Does social media pose organizational risks?  Absolutely!  But to ignore those in-the-moment opportunities to engage a new or current customer, save a former customer, support an employee or just see a new way of thinking about your products or service puts your organization at a competitive disadvantage.

So go ahead and put together your LinkedIn profile and begin to populate a BeKnown network on FaceBook.  But be open to the richness of data available throughout the social web – and don’t just rely on your PR and marketing teams to report their findings to you.  It means so much more when you engage yourself!

China will be speaking at Talent Net Live on July 29 in San Antonio, TX.  Her track, Is Engagement the Antidote for Turnover?…Well, Maybe promises to be a lively session in which she’ll listen a lot!



Filed under Uncategorized

What Comes First: Employees or Customers?

As a business leader, I’ve always believed that one of the most important aspects of my job is to create and lead a culture that motivates employees to come to work every day and do their very best work.  I’ve always known that in order to acquire, delight and retain customers my organizations (at the local, regional, national and global levels) needed to acquire, engage and retain the best talent.  I’ve always known that the link between customer and employee satisfaction is strong.

Over the last few months I’ve been able to take the time to read some great books, articles and research reports; to meet with thought leaders and executives; and to attend conferences and courses focused on these aspects of organization and leadership success.  Now I’ve got more than a “gut” instinct that the focus on creating a culture that puts customers first by recruiting, developing and retaining the right employees brings dividends that are more than repeat customers and happy employees.  Now I’ve got real data.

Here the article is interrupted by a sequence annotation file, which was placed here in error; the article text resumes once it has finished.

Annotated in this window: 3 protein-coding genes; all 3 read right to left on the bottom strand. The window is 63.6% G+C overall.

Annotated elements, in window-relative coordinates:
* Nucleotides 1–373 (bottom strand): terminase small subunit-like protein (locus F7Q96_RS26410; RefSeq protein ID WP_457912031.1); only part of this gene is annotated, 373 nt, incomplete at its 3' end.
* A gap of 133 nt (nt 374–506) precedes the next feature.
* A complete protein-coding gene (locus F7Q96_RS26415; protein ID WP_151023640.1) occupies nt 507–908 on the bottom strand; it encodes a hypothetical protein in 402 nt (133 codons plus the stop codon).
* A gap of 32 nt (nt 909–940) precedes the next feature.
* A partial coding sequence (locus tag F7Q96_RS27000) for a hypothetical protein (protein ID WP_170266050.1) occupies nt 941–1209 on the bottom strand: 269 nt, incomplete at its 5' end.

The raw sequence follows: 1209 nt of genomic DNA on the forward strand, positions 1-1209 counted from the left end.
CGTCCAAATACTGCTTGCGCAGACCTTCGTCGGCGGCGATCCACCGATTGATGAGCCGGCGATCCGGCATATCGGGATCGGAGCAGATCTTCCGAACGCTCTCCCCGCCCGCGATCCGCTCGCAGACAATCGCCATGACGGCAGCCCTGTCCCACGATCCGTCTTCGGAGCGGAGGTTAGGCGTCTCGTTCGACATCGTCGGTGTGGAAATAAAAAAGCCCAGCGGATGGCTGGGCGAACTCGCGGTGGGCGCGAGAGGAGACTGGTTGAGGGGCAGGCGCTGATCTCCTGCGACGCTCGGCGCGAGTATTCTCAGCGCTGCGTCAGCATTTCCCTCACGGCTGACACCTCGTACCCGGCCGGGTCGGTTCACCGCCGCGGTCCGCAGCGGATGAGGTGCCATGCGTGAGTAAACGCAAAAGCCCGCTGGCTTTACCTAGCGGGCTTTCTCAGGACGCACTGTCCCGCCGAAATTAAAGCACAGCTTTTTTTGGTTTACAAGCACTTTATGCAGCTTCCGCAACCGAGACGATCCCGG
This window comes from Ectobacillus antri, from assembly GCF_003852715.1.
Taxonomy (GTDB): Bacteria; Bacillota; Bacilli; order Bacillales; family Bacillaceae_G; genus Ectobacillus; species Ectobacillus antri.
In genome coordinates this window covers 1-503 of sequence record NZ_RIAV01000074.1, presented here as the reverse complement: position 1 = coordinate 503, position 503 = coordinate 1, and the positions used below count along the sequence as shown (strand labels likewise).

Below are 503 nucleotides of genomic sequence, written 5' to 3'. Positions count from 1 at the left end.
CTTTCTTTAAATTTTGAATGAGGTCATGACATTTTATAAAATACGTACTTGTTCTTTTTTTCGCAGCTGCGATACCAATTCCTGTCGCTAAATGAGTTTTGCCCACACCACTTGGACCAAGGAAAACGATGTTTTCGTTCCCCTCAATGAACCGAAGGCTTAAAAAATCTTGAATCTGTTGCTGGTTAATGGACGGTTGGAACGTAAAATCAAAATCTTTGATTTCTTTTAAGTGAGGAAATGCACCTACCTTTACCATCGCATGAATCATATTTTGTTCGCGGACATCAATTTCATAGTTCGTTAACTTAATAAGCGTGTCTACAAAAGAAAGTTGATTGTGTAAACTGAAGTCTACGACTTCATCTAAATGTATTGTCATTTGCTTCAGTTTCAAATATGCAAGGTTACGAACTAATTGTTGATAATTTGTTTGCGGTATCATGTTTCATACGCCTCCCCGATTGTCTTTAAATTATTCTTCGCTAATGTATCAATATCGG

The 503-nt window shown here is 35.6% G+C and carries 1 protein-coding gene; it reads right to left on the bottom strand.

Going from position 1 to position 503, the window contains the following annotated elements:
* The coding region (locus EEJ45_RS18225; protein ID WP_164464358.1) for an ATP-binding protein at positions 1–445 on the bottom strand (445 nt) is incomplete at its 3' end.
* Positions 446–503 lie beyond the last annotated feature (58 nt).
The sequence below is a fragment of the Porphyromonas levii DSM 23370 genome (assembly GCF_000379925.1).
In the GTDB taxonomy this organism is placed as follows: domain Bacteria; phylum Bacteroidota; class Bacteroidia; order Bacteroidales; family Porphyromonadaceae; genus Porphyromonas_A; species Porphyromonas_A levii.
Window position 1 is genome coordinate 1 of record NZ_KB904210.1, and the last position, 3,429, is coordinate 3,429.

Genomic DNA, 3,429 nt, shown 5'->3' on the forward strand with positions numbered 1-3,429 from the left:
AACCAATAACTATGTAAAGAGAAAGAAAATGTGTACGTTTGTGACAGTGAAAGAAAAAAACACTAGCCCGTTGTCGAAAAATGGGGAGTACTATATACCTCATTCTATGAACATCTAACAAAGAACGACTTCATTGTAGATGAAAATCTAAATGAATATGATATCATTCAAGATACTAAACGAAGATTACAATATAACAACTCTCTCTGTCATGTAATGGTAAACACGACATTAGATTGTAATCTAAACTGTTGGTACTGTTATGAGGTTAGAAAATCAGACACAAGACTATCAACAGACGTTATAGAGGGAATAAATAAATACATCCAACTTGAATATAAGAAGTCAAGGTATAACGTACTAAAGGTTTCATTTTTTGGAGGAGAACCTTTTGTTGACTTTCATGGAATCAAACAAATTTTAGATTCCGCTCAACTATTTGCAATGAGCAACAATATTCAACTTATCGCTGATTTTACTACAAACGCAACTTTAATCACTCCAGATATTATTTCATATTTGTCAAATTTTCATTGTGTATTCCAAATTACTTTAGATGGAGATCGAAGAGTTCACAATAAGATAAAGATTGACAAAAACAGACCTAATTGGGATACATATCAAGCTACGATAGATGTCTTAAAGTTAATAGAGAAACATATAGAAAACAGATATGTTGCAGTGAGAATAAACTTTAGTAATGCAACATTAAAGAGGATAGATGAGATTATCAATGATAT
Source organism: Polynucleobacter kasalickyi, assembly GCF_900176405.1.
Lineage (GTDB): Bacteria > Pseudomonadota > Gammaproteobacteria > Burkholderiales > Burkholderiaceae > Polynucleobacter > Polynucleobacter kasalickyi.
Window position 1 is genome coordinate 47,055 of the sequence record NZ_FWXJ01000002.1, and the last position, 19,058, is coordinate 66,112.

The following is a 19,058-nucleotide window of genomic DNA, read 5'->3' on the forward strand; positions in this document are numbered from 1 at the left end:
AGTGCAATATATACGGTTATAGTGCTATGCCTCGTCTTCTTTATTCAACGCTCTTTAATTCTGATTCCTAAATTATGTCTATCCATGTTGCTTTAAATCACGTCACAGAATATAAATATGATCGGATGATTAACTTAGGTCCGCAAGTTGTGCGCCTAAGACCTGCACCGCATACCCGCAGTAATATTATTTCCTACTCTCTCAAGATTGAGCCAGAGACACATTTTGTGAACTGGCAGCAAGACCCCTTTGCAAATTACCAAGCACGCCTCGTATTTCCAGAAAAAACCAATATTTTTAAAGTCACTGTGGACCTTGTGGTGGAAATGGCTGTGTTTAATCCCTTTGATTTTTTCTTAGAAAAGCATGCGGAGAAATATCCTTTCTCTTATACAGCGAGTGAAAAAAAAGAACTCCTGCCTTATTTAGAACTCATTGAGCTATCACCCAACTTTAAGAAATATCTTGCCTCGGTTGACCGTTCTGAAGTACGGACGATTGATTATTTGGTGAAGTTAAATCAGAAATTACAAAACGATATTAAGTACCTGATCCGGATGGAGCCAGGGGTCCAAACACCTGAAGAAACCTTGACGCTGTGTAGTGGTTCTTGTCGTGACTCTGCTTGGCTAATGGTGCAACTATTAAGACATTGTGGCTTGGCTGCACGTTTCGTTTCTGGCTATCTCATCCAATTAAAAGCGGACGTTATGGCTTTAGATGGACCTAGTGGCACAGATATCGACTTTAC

Where did I get the data?  I’ve read research reports from BlessingWhite, Gallup, SHRM, the U.S. Department of Labor and others.  I’ve read books by Chip Conley, Mark Sanborn, Geoff Colvin, Leigh Branham and Mark Hirschfeld, Tony Hsieh, Jim Collins, Dave Logan, John King and Halee Fischer-Wright and Jonathan Haidt among others.  I’ve had conversations with Tony Hsieh, Dave UlrichDoug and Kimberly Rath, Cathy Missildine-Martin, Paul Hebert, Joe Gerstandt, Jason Lauritsen, Chris Hoyt, Lars-Henrik Friis-Molin, John Sumser, William Tincup and many others.  Basically, I’ve been a sponge.

And the outcome?  Well now I see clearly that while having happy, committed employees is critical for organizational success, having the right happy, committed employees makes the difference between good customer service and exceptional customer service;  the difference between good organization performance and exceptional organization performance — by any measure you wish to use. 

The right happy employees are determined by what will exceed the customers’ expectations.  And that’s about culture and values. 

To create a culture that retains happy employees feels good on many levels.  What leader doesn’t want to walk around and see smiling faces on their employees?  But to create a culture that retains employees happy to make your customers ecstatic is the secret sauce of organization success. 

The reason for an organization’s existence is not to create a “happy” environment for employees.  The reason for an organization’s existence is to create value for its stakeholders by serving its customers.  You win in business by serving your customers better than anyone else.  And it’s clear to me now that the key to serving your customers better than anyone else lies squarely in creating a culture that attracts and retains the right employees.  I’m not sure many leaders see the difference here, but it seems huge to me.

In the hard work of creating a motivating culture almost every organization starts with their employees:  what makes them happy, what will engage them, what will motivate them to commit over the long haul.  I’ve come to believe that the hard work of creating a motivating culture needs to start at a different place:  conversations with customers and potential customers.  What is important to them in their interactions with your employees?  What values will motivate their engagement, their commitment over the long haul?  Once you have that input you can begin to translate it into organizational values, characteristics, behaviors and skills that become the basis for your culture work – and, ultimately, your talent acquisition, engagement, development and retention strategies.